There is a direct correlation between how much brain power I have to use to read your code & how bad I think your code is; The more brainpower I have to use to understand your code, the worse I think your code is.

If you don't take the time to make your code clear, I'm going to assume you didn't take the time to do anything well. That said, it is all to easy to make code into an incoherent mess.

Have you ever tried to read a book (or blog post) that didn't have clear sentences? It's not fun, is it? Code is the same way. If the intent of the statements and logic flow isn't clear the reader will get lost.

Anyone can write code a computer can understand. The hard part is writing code a human can understand.

In this post we are going to look at an example of how to add clarity to our code by thinking about our logic as a set of questions & answers.

Let's say we have two classes. An AppUser who can sign in to our application & a SignInManager who performs the action of signing in.

public class AppUser
{
    public bool IsActive { get; }
    public bool IsDeleted { get; }
    public string Password { get; }
    
    // Other properties
}


public class SignInManager
{
    public void SignInUser(AppUser user)
    {
        // Is the user allowed to sign in?
        if (user.IsActive && !user.IsDeleted && !String.IsNullOrWhiteSpace(user.Password))
        {
            // Sign in the user
        }
    }
}

In this example, we have a single question; "Can the user log in?". To answer that question, we need to check three properties on the user object: 1) Are they active? 2) Is their record in a deleted state? 3) Do they have a password?

That is a perfectly acceptable question to ask & our criteria is perfectly understandable to check. The problem is, that the SignInManager now has to keep track of multiple things: 1) How to know if a user is allowed to sign in & 2) how to sign in an AppUser. With a single if block we have violated the Single Responsibility Principal of S.O.L.I.D.

The Single Responsibility Principal indicates that a class should only have 1 reason to change. Our SignInManager example now has (at least) two. What if the way we sign in an AppUser changes? That's an update. We need to make sure the user's account doesn't have an outstanding balance before they log in? That's another update.

So how can we organize our code so that the SignInManager doesn't have to shoulder all of the responsibilities & we can closer align with S.O.L.I.D?

To answer that first we need to figure out who can answer the question. Right now the answer to that is the SignInManager. It is answering the question just fine as is. Another possibility is the AppUser. All of the criteria needed to answer the question exist inside it already.

Between the two options we can ask the question who should answer the question. Does the SignInManager continue managing the answer? Should the AppUser be smart enough to provide the answer? Should we bring in a third party to manage it?

We have established that the SignInManager should not answer the question; That class already has responsibilities for signing in users. Creating a whole new class to answer a question this simple would probably be overkill. So that leaves us with the AppUser class.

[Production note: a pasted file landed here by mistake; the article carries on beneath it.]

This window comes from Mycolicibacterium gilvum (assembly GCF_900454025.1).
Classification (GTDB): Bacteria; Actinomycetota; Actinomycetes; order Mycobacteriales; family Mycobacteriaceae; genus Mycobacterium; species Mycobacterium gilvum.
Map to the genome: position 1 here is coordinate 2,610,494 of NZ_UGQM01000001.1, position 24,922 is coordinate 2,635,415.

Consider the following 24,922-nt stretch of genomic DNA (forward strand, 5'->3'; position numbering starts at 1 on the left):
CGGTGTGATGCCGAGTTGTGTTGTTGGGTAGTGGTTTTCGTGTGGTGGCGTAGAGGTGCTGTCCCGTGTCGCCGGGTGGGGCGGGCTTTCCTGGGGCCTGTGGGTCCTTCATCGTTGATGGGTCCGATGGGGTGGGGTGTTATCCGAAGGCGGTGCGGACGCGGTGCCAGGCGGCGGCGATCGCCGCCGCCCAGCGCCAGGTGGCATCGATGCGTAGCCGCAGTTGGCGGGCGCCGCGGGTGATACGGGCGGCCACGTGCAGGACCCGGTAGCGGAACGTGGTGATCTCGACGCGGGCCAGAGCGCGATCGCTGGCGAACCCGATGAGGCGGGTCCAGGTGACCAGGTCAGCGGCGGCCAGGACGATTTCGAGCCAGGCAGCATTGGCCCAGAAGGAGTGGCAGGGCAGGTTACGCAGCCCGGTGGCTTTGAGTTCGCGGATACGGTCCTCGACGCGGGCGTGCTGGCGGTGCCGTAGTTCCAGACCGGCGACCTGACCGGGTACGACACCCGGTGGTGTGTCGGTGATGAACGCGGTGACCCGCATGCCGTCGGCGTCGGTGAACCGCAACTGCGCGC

Our AppUser is a pretty straight forward class. As of right now, it only contains various properties & isn't doing any kind of logic (In C# these types of classes are refered to as POCOs). If we were to put a label on what the AppUser's responsibilities were, it would be "To provide information about the state of an app user".

With that definition, we can safely say that the AppUser class should be answering the question "Am I allowed to sign in?".

With that in mind, let's see what the code would look like if we moved the answer to that question to the AppUser class.

public class AppUser
{
    public bool IsActive { get; }
    public bool IsDeleted { get; }
    public string Password { get; }
    
    public bool HasPassword => !String.IsNullOrWhiteSpace(Password);
    
    public bool CanSignIn => (IsActive && HasPassword && !IsDeleted);
    
    // Other properties
}


public class SignInManager
{
    public void SignInUser(AppUser user)
    {
        if (user.CanSignIn)
        {
            // Sign in the user
        }
    }
}

Now the SignInManager knows it needs to ask the question "Can the user sign in?" without also knowing how to answer it. The AppUser knows all of the criteria needed to answer the question & provides a simple way to get that answer.

This is a super small change in code organization but, it provides a huge gain in readability for the developers.

You might also have noticed the AppUser class can also answer another question: "Do I have a password?". When we start thinking about our object relationships as questions & answers, we will start noticing more and more places that can be written more clearly.


All code has questions & answers. When it comes down to it branching logic is just our codes way of asking questions about the current execution. The problem we run into as developers is asking the question & answering the question in the same place. This leads to bleeding concerns & added complexity in places it isn't really needed.

When we change the lens we use to examine our code, examples of this will jump out almost immediately. When they do, it will be worth your time to make the small change needed to make the code readable. Your future self will be glad you did.